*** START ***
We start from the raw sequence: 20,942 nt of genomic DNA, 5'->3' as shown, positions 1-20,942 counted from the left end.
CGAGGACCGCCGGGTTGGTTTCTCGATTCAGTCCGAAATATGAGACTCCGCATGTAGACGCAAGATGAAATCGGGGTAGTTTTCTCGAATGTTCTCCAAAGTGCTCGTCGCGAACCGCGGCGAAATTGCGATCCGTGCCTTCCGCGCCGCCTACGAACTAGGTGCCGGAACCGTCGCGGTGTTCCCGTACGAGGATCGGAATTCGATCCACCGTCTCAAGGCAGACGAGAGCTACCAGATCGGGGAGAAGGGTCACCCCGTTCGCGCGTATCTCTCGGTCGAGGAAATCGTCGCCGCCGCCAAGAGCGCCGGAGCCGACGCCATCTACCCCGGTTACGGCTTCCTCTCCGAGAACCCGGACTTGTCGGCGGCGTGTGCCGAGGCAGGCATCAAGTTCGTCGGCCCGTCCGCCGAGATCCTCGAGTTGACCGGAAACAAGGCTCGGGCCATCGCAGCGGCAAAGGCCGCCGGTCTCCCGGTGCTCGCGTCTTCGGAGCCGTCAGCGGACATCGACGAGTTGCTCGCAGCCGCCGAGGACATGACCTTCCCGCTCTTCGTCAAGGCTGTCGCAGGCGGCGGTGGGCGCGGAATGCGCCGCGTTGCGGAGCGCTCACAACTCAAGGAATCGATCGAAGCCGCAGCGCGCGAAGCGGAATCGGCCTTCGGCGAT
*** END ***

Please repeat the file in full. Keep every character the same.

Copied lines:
We start from the raw sequence: 20,942 nt of genomic DNA, 5'->3' as shown, positions 1-20,942 counted from the left end.
CGAGGACCGCCGGGTTGGTTTCTCGATTCAGTCCGAAATATGAGACTCCGCATGTAGACGCAAGATGAAATCGGGGTAGTTTTCTCGAATGTTCTCCAAAGTGCTCGTCGCGAACCGCGGCGAAATTGCGATCCGTGCCTTCCGCGCCGCCTACGAACTAGGTGCCGGAACCGTCGCGGTGTTCCCGTACGAGGATCGGAATTCGATCCACCGTCTCAAGGCAGACGAGAGCTACCAGATCGGGGAGAAGGGTCACCCCGTTCGCGCGTATCTCTCGGTCGAGGAAATCGTCGCCGCCGCCAAGAGCGCCGGAGCCGACGCCATCTACCCCGGTTACGGCTTCCTCTCCGAGAACCCGGACTTGTCGGCGGCGTGTGCCGAGGCAGGCATCAAGTTCGTCGGCCCGTCCGCCGAGATCCTCGAGTTGACCGGAAACAAGGCTCGGGCCATCGCAGCGGCAAAGGCCGCCGGTCTCCCGGTGCTCGCGTCTTCGGAGCCGTCAGCGGACATCGACGAGTTGCTCGCAGCCGCCGAGGACATGACCTTCCCGCTCTTCGTCAAGGCTGTCGCAGGCGGCGGTGGGCGCGGAATGCGCCGCGTTGCGGAGCGCTCACAACTCAAGGAATCGATCGAAGCCGCAGCGCGCGAAGCGGAATCGGCCTTCGGCGAT